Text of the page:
Friends, I realize that I have committed a cardinal sin of the college football offseason. I have spent actual brain power contemplating the results of a preseason poll of Sports Information Directors (okay, fine, Coaches, whatever). If you’re not interested in going down that road, I completely understand. Thank you for your click, and go ahead and jump out now. Here’s a video of puppies for your trouble.
Still with me? Okay. I want to talk about a trope that dropped yesterday and I imagine could become a reoccurring theme this season.
Yesterday, Dan Wolken of USA TODAY looked at the preseason coaches poll and determined that the results, namely, four Big Ten teams landing in the top ten, made the Big Ten “college football’s most overrated conference”, supplanting the SEC. Ohio State clocks in at No. 2, followed by Penn State at No. 6, Michigan at No. 9, and Wisconsin at No. 10.
The genesis of Wolken’s argument here centers on the fact that the Big Ten has now struggled in back-to-back College Football Playoffs, Penn State’s quality has been exaggerated by their entertaining Rose Bowl loss, Michigan went 10-3 and finished third in the Big Ten east again (people forget that), and Wisconsin, uh, doesn’t play anybody.
I think variations of this argument will pop up a lot on the internet this season, especially if a team like Michigan or Ohio State loses a big out-of-conference game early in the season, which is possible. Before we slap the OVERRATED sticker on everybody here, let’s consider a few things.
First, the top of the Big Ten, bowl performances not withstanding, was inarguably very good last season. There’s a penchant for dramatically overvaluing what happened in bowl games, as if 1) the rest of the season never happened and 2) teams vary dramatically in their interest level in actually competing in said bowl games. In last year’s final S&P+, the Big Ten finished with three teams in the top 10 (Michigan was No. 3, Ohio State was No. 5 and Penn State was No. 8) while Wisconsin finished just outside, at No. 11. To determine that those teams were overrated because of their bowl struggles means that bowl game was the only time you watched those teams.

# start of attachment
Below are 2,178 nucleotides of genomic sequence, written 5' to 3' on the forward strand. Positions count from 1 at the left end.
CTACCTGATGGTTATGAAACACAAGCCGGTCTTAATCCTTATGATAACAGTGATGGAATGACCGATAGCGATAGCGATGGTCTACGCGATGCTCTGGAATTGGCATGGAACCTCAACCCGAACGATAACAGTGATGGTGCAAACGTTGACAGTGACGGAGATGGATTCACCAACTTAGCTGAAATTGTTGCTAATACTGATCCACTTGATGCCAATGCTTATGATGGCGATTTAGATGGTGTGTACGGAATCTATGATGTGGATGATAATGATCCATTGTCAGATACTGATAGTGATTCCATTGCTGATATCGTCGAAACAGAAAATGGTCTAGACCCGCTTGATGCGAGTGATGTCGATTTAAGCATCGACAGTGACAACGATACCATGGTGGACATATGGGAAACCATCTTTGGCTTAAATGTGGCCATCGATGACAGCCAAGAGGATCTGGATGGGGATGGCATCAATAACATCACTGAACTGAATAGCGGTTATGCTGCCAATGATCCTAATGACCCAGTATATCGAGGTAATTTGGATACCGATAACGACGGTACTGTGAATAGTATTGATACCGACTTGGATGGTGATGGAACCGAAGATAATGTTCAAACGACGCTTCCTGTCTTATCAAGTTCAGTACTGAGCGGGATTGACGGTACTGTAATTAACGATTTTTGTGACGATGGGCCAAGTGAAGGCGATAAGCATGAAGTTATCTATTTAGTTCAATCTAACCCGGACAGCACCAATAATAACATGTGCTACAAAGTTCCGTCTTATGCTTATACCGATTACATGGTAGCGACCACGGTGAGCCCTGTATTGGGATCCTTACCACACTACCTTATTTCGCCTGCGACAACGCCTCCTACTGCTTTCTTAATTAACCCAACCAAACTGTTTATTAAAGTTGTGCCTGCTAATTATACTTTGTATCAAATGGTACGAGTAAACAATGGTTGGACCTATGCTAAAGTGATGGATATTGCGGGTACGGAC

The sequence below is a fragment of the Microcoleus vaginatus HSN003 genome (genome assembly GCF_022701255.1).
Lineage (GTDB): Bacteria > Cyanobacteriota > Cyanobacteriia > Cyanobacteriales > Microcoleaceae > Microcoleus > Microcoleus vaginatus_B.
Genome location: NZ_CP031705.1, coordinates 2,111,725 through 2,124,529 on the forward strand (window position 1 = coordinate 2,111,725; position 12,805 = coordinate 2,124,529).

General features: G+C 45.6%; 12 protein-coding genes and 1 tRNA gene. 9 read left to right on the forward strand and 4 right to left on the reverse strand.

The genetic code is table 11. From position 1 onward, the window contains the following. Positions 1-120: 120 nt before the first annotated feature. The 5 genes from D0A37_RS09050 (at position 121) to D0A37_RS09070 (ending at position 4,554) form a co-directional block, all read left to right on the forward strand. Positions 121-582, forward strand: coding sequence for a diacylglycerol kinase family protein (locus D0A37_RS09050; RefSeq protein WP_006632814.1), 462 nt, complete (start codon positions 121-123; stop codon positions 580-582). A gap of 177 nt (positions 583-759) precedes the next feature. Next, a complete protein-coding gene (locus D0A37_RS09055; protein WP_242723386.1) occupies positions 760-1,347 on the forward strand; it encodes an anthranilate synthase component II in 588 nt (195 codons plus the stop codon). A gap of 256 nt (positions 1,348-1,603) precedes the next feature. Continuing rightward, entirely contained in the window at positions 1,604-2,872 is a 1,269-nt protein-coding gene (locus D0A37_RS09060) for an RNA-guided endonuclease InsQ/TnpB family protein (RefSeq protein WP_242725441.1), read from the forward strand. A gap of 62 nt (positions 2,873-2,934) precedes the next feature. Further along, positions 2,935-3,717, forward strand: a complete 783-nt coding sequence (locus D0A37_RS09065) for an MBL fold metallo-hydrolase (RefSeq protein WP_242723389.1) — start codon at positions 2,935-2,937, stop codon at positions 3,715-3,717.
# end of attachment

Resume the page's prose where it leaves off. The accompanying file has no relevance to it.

For what it’s worth, the preseason S&P+ projection tracks pretty closely to the Coaches Poll. The Big Ten has three teams in the top ten, and Wisconsin is just outside, at 11. This shouldn’t come as a surprise, as those four teams were all very good last season, and with the exception of Michigan, return most of their important personnel, which tends to correlate with future success.
It’s hard for me to get indignant about anybody thinking any of those four teams is going to be very good next season. Ohio State made the playoff last year, has one of the two best coaches in college football, and outside of their secondary, returns virtually everybody of consequence from last year’s team, along with another class full of elite recruits. If you really want to bang your fist and put Florida State or USC at No. 2, that’s fine, but anybody arguing Ohio State isn’t one of the, on paper, four best teams coming into next season is going to need a much stronger argument than “but they didn’t score against Clemson.”